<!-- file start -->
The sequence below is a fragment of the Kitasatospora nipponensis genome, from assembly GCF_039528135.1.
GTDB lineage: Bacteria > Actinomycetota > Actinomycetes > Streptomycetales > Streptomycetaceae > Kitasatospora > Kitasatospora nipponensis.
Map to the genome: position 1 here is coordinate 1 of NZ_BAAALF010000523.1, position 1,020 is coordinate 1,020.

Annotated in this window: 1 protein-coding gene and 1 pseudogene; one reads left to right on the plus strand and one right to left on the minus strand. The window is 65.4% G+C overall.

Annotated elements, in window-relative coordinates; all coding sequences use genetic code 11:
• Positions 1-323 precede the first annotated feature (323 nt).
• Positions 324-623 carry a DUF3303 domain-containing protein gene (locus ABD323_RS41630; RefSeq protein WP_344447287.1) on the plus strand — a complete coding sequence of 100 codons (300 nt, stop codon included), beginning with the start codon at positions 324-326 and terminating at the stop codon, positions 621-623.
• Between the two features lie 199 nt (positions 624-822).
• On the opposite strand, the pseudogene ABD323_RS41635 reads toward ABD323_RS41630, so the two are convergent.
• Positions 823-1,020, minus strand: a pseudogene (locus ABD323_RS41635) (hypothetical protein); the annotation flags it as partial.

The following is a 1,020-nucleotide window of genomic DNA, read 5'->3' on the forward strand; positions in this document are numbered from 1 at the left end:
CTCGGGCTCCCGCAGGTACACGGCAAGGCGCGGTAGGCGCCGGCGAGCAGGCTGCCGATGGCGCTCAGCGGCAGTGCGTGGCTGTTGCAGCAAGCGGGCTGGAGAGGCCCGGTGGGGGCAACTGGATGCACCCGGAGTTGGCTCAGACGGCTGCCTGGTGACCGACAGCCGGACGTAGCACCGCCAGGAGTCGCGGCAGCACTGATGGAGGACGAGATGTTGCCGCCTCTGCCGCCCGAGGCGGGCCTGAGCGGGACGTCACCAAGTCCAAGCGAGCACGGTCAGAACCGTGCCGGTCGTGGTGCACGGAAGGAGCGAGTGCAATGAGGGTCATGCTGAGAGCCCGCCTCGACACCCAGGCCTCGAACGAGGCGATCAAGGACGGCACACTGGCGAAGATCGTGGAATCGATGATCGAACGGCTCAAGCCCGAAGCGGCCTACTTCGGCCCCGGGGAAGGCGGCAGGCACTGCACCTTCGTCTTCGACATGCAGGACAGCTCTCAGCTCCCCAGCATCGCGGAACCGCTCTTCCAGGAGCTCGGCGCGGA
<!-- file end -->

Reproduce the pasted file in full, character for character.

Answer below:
The sequence below is a fragment of the Kitasatospora nipponensis genome, from assembly GCF_039528135.1.
GTDB lineage: Bacteria > Actinomycetota > Actinomycetes > Streptomycetales > Streptomycetaceae > Kitasatospora > Kitasatospora nipponensis.
Map to the genome: position 1 here is coordinate 1 of NZ_BAAALF010000523.1, position 1,020 is coordinate 1,020.

Annotated in this window: 1 protein-coding gene and 1 pseudogene; one reads left to right on the plus strand and one right to left on the minus strand. The window is 65.4% G+C overall.

Annotated elements, in window-relative coordinates; all coding sequences use genetic code 11:
• Positions 1-323 precede the first annotated feature (323 nt).
• Positions 324-623 carry a DUF3303 domain-containing protein gene (locus ABD323_RS41630; RefSeq protein WP_344447287.1) on the plus strand — a complete coding sequence of 100 codons (300 nt, stop codon included), beginning with the start codon at positions 324-326 and terminating at the stop codon, positions 621-623.
• Between the two features lie 199 nt (positions 624-822).
• On the opposite strand, the pseudogene ABD323_RS41635 reads toward ABD323_RS41630, so the two are convergent.
• Positions 823-1,020, minus strand: a pseudogene (locus ABD323_RS41635) (hypothetical protein); the annotation flags it as partial.

The following is a 1,020-nucleotide window of genomic DNA, read 5'->3' on the forward strand; positions in this document are numbered from 1 at the left end:
CTCGGGCTCCCGCAGGTACACGGCAAGGCGCGGTAGGCGCCGGCGAGCAGGCTGCCGATGGCGCTCAGCGGCAGTGCGTGGCTGTTGCAGCAAGCGGGCTGGAGAGGCCCGGTGGGGGCAACTGGATGCACCCGGAGTTGGCTCAGACGGCTGCCTGGTGACCGACAGCCGGACGTAGCACCGCCAGGAGTCGCGGCAGCACTGATGGAGGACGAGATGTTGCCGCCTCTGCCGCCCGAGGCGGGCCTGAGCGGGACGTCACCAAGTCCAAGCGAGCACGGTCAGAACCGTGCCGGTCGTGGTGCACGGAAGGAGCGAGTGCAATGAGGGTCATGCTGAGAGCCCGCCTCGACACCCAGGCCTCGAACGAGGCGATCAAGGACGGCACACTGGCGAAGATCGTGGAATCGATGATCGAACGGCTCAAGCCCGAAGCGGCCTACTTCGGCCCCGGGGAAGGCGGCAGGCACTGCACCTTCGTCTTCGACATGCAGGACAGCTCTCAGCTCCCCAGCATCGCGGAACCGCTCTTCCAGGAGCTCGGCGCGGA